Usually I would use the pesto sauce for pasta or as a sandwich spread, but it can be a great flavor boost for risotto as well.
Pesto risotto with seared duck breast -
Ingredients (2 to 3 portions)?
- 1 duck breast
- 2 cups Acquerello or Arborio rice
- 4 cups unsalted chicken stock
- 1/2 cup dry white wine
- 2/3 cup pesto sauce
- 2 tablespoons chopped shallots
- Some salt
- Some freshly ground black pepper
Peel and finely chop the shallots. Meanwhile warm up the stock on the stove.
Remove the duck breast from the fridge and let it rest in room temperature for 5 to 10 minutes. Season both sides of the duck breast with salt and pepper.
Heat up a big pot that'll be used for making the risotto. Turn to medium high heat and transfer the duck breast over, skin side down. Slowly searing the skin till the fat starts to render. Keep searing till the skin turns crispy but not burnt. Flip and continue to sear the breast till desired doneness. Ideally, a little pinkish color in the center yields a more tender bite of the meat.
Once the duck breast is ready, remove from heat and let it rest for 5 to 10 minutes before slicing.
Remove excess oil from the pot and reserve for future use, leaving about 2 tablespoons of duck fat in the pot. The extra duck fat can add great flavors to dishes like fries, baked potatoes, and roasted veggies.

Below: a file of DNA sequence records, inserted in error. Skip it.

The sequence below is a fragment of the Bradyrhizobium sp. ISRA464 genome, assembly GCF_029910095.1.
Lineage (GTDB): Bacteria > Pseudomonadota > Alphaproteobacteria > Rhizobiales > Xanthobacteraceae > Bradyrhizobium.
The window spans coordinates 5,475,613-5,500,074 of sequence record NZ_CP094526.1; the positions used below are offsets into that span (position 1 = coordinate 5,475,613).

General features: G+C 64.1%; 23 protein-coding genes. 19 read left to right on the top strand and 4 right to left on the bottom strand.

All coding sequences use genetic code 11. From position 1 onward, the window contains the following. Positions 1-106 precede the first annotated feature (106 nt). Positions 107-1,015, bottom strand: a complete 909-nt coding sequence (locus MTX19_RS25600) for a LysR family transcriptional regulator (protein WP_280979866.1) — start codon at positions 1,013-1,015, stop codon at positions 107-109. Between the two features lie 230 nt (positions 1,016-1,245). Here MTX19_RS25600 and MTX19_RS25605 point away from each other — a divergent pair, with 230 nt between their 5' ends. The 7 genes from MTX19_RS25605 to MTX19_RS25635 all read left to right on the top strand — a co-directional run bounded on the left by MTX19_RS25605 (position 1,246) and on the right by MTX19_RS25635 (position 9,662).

Turn to medium high heat and add in chopped shallots along with 1/8 teaspoon of salt. Sear till aromatic but not burnt.
Pour in the wine to deglaze, consider using a wooden spoon to scrape up all the delicious brown bits on the bottom of the pot. Bring to a boil and cook for another 10 seconds or so.
Add in the grains and mix a little. Pour in some warm stock in 2 to 3 batches. Only need to stir the mixture once a while making sure the rice is not sticking to the pot.
When the rice is about done, add in the pesto sauce and mix well. Let it cook for about 30 more seconds before transfering onto a serving plate.
Usually I would finish off with some butter for extra shine, but since there are quite some oil from the duck breast and pesto sauce, adding more butter can get too greasy.
Scoop some risotto to the serving plate and transfer some duck breast over. Sprinkle some black pepper.
It takes some time to sear the duck especially we are not transfering the semi-cooked breast to the oven to finish off cooking, so patience is the key here. You'll be rewarded when biting into the crispy skin and tender breast.
Finish off with few drops of aged balsamic vinegar and turn it into a fancy dinner.
Other risotto recipes:
- Utilizing flavorful broth - spicy Asian sausage risotto with grated Parmigiano Reggiano
- Fancy meal at home - squid ink risotto with seared cuttlefish
- Discover the benefit of buying whole shrimps - lemony shrimp risotto using homemade shrimp stock